So, voce appoggiata in laringe (a feeling of the sound being contained in the larynx) in the low range exercises the chest function; and voce finta exercises exercise cord closure without chest.  Now remember, the voice is built from the middle.  The middle voice is a wonderful range where the voice combines so many different functions.  It is essential to have strong muscles in the larynx and cords so as to be able to produce the correct phonation without ever pushing.  If the muscles do not respond, we will tend to push to get them to do what we want.  We must resist that temptation and keep our baseline phonation: the mental intention of the 1st layer.  We have to keep the intention in our mind to never push beyond what we do in the first layer.  That is our baseline.  The increase in breath pressure, adduction, vibration, etc., is an intensifying of all the relative muscular activities, but not an increase in the driving of the voice.  In our mind we should still think of a little gentle foghorn straight tone – that first layer sound beyond which we do not drive.  We will feel tempted to drive more in order to get louder, but we can get louder without driving.  The voice functions will be intense, yes, and so will the breath pressure, but that doesn’t equate to driving the voice.


5 responses to “Squillo: point #4

  1. I was re-reading a lot of the past blog posts, and found this one. Voce-finta is very interesting, and kindof fun to work with. 🙂

    I have a question, in Lauri-Volpi’s interpretation of “Dillo Ancor!”, when he goes to the high Bb-B in the beginning of the song, is he using voce-finta?

    (seconds 28-29 I think)

    • MOST DEFNITELY! That is a perfect example of Voce Finta… very balanced and well phonated. Lauri Volpi was incredibly good at it. He DESPISED falsetto. Called it the “leprosy of the voice.” He insisted that his was a ‘true’ voice… I assume because it was not loose, but rather perfectly balanced phonation with closed chords… just not in chest… or minimally so.

      I have actually used this voice in the theater, and it carries perfectly in the house. This requires very clean and healthy edges on the vocal folds.

  2. Is Voce Finta what speech level coaches call head voice? And is chest resonance introduced into Voce Finta through messa di voce/ swelling exercise? Thanks in advance

    • I am not familiar with speech level coaches, so I really don’t know. But I will tell you that voce finta is a type of head voice with very very little chest. It is a type of falsetto with closed cords, so the acoustics is like that of a real voice, but with very little in terms of intensity. Voce finta teaches the singer the shape of the throat and the closure of the cords. When we go into full voice we do not change the shape of either. We just break into full voice without changing shape of the throat or acoustics. This is why voce finta must be specifically produced with exact laryngeal and pharyngeal shape, and with specific harmonics.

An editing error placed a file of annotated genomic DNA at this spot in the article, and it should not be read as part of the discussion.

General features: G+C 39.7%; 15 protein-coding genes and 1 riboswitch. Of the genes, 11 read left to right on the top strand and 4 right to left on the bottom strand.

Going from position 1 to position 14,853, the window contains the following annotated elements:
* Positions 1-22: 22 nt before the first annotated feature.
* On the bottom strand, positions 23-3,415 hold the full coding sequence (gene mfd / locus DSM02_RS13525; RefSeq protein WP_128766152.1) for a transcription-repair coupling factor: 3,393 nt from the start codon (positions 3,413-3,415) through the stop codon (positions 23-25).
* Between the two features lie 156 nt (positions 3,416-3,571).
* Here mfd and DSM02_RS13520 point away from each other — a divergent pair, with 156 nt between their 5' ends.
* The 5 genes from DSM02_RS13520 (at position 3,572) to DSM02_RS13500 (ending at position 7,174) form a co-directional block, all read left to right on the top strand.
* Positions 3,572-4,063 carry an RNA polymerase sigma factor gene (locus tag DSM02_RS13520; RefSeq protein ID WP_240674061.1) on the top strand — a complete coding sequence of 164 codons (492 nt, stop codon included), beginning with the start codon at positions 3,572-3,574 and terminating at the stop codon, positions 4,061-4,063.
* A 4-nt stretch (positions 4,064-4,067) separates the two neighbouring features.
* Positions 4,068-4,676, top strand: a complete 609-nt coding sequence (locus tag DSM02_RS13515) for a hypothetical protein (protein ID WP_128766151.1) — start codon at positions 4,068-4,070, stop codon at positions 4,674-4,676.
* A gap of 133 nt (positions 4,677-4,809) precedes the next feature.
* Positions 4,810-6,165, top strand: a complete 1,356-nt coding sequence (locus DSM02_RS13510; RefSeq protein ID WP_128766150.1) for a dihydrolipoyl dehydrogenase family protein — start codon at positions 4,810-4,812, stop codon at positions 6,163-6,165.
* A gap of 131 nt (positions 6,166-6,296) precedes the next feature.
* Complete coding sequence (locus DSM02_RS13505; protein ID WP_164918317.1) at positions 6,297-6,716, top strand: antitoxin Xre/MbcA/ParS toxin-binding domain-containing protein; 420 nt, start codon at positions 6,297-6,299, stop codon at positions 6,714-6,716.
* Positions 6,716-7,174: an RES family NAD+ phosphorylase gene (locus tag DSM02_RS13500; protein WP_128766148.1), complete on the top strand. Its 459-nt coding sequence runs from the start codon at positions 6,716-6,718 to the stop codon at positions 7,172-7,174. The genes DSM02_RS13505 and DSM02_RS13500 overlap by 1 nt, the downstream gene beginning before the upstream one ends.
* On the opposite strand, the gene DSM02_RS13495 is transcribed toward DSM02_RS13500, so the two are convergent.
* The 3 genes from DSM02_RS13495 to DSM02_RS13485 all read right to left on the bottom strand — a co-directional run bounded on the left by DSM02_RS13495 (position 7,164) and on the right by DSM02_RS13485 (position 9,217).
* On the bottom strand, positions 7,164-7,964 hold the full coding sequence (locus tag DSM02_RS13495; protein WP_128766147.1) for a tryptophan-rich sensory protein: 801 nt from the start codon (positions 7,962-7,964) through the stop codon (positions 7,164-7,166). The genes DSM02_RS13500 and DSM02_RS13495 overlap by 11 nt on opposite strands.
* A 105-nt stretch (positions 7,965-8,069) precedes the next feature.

3. Thank you for your reply. I would be very greatful if you answered a few more of my questions. Does it make any sense when i sing “ee” vowel i think oo/uh vowel underneath it so that the throat doesn’t constrict and put ee in the middle of vocal cords so as to close them and project it behind soft pallate ? Does soft pallate have to lower slightly in passagio and should i keep it lowered ascending upwards? My vocal teachers are obssessed with lifting and rounding soft pallate but when i do it my sound spreads and falls into the throat but when i lower it my voice assumes what you call boyish sound

Leave a Reply

Please log in using one of these methods to post your comment:

WordPress.com Logo

You are commenting using your WordPress.com account. Log Out /  Change )

Google+ photo

You are commenting using your Google+ account. Log Out /  Change )

Twitter picture

You are commenting using your Twitter account. Log Out /  Change )

Facebook photo

You are commenting using your Facebook account. Log Out /  Change )

Connecting to %s